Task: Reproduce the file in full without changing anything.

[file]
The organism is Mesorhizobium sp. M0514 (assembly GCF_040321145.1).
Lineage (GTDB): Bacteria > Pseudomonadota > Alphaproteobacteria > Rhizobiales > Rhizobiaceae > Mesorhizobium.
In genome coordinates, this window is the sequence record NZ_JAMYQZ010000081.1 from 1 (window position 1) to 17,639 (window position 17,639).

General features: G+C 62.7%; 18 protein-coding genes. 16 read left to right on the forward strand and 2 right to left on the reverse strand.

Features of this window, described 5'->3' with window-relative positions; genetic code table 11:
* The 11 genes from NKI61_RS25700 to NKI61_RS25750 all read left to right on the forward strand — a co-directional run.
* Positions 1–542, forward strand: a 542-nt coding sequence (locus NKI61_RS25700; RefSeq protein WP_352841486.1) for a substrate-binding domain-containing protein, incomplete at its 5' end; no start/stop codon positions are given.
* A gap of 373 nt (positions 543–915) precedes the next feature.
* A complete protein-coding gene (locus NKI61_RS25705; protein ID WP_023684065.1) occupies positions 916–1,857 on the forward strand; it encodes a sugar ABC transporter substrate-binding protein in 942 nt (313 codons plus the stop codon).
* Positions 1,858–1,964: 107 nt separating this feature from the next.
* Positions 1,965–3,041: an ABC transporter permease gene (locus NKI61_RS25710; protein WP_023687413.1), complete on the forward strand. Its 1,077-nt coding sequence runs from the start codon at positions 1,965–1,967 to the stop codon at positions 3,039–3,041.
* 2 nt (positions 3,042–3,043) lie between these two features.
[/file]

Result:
The organism is Mesorhizobium sp. M0514 (assembly GCF_040321145.1).
Lineage (GTDB): Bacteria > Pseudomonadota > Alphaproteobacteria > Rhizobiales > Rhizobiaceae > Mesorhizobium.
In genome coordinates, this window is the sequence record NZ_JAMYQZ010000081.1 from 1 (window position 1) to 17,639 (window position 17,639).

General features: G+C 62.7%; 18 protein-coding genes. 16 read left to right on the forward strand and 2 right to left on the reverse strand.

Features of this window, described 5'->3' with window-relative positions; genetic code table 11:
* The 11 genes from NKI61_RS25700 to NKI61_RS25750 all read left to right on the forward strand — a co-directional run.
* Positions 1–542, forward strand: a 542-nt coding sequence (locus NKI61_RS25700; RefSeq protein WP_352841486.1) for a substrate-binding domain-containing protein, incomplete at its 5' end; no start/stop codon positions are given.
* A gap of 373 nt (positions 543–915) precedes the next feature.
* A complete protein-coding gene (locus NKI61_RS25705; protein ID WP_023684065.1) occupies positions 916–1,857 on the forward strand; it encodes a sugar ABC transporter substrate-binding protein in 942 nt (313 codons plus the stop codon).
* Positions 1,858–1,964: 107 nt separating this feature from the next.
* Positions 1,965–3,041: an ABC transporter permease gene (locus NKI61_RS25710; protein WP_023687413.1), complete on the forward strand. Its 1,077-nt coding sequence runs from the start codon at positions 1,965–1,967 to the stop codon at positions 3,039–3,041.
* 2 nt (positions 3,042–3,043) lie between these two features.